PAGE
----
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Poster C131

Aperiodic vs. slow wave activity in rat sleep stages

Poster Session C - Sunday, April 14, 2024, 5:00 – 7:00 pm EDT, Sheraton Hall ABC

Quirine van Engen1 (, Alexandra Garcia1, Brad Voytek1,2,3; 1Department of Cognitive Science, UCSD, 2Halıcıoğlu Data Science Institute, UCSD, 3Department of Neuroscience, UCSD

Sleep is an important part of any animal's life. Humans spend a significant percentage each day sleeping; other mammals, such as cats, spend more than 50% of each day sleeping. Lack of sleep disrupts cognitive functioning, as well as emotional and physical health. Historically, sleep is divided into stages, differentiated based on electroencephalography (EEG) recordings, muscle activity, motion, and parasympathetic responses, with recent developments showing that the non-oscillatory, aperiodic EEG signal is a strong marker for sleep stage. This is interesting because, while deeper sleep stages are associated with increased EEG “slow-wave” activity, we have recently shown in clinical populations that EEG “slowing” is better explained by shifts in aperiodic activity compared to slow-wave oscillations. Therefore, we hypothesize that aperiodic activity is a better predictor of sleep stages than slow wave activity, and that not all slow “waves” in sleep are true oscillations. Here, we analyze a dataset consisting of rats' intracranial EEG going through sleep-wake cycles (Watson et al., 2016), to investigate whether they show a similar pattern in aperiodic activity over sleep stages as observed in other species (humans and mice). Preliminary results show the same pattern; deeper sleep stages are associated with steeper spectra compared to REM or awake. Aperiodic activity is related to E:I, which could inform future research to investigate this concept in relation to cognitive phenomena that require healthy sleep, and establish a potential causal relationship between aperiodic activity during sleep and cognition.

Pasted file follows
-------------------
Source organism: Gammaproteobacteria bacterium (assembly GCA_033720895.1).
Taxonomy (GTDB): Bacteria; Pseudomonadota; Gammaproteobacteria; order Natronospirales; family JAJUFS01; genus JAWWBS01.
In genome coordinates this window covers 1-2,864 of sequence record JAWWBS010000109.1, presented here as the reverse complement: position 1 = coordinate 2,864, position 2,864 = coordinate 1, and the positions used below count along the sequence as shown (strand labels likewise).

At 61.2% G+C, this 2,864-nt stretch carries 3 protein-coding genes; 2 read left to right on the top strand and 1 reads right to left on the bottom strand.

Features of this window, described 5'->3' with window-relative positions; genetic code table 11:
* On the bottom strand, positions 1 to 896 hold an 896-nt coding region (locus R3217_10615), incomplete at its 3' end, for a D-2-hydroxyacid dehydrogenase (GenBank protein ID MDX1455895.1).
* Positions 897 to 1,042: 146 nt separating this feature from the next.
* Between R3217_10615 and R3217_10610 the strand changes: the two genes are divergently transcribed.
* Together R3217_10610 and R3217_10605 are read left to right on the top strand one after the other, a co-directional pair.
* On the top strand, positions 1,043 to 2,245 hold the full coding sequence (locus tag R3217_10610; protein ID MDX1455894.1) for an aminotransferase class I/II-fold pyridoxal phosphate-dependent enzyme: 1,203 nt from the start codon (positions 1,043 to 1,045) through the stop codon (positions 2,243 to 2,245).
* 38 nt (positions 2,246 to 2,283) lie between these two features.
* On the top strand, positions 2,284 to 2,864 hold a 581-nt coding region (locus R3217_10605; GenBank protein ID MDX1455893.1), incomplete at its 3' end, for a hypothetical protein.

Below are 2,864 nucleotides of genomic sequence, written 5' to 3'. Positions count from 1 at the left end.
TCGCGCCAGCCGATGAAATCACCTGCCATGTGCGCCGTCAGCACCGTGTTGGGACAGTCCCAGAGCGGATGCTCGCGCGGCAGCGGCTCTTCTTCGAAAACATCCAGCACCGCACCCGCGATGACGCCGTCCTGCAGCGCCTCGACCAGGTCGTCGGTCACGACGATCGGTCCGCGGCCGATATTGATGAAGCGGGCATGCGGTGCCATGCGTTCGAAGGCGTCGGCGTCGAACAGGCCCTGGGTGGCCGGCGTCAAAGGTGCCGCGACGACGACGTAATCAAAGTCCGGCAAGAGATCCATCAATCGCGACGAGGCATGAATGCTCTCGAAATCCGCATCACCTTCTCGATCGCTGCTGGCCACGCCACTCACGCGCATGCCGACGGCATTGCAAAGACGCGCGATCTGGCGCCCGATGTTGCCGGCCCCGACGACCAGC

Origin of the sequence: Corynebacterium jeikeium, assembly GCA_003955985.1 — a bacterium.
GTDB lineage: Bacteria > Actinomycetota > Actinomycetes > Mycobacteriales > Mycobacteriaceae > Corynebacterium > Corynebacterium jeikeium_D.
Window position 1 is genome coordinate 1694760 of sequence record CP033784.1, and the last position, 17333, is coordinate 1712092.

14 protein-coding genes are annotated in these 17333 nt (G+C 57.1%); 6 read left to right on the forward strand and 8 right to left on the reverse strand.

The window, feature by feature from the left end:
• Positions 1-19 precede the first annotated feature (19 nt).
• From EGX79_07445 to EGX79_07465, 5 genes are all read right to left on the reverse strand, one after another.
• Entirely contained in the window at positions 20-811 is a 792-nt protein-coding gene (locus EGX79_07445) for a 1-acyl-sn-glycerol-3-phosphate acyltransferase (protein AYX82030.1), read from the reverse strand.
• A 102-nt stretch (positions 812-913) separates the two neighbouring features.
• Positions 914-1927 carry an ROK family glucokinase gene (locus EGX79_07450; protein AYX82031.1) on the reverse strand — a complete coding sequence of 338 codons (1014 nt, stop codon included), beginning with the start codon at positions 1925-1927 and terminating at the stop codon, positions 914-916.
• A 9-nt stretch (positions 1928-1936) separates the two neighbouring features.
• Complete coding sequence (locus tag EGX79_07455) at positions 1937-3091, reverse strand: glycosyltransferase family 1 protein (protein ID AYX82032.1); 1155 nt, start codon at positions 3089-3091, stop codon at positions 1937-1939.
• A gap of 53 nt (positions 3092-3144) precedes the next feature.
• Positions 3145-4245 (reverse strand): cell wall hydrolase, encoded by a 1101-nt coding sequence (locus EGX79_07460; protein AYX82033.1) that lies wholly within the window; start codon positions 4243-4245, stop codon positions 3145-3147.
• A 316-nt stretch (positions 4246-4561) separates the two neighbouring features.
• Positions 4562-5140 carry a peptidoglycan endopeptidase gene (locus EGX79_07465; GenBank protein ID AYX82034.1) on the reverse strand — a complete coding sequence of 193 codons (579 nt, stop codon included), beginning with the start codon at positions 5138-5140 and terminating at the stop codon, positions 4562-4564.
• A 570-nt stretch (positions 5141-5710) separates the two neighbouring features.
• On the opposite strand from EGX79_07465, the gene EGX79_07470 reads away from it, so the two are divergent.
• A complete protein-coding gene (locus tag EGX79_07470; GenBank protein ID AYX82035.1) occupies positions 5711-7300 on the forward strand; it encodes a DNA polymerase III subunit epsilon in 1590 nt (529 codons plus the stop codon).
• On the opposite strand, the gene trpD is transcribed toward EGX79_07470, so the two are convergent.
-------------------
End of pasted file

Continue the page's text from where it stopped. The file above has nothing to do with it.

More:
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April 13–16  |  2024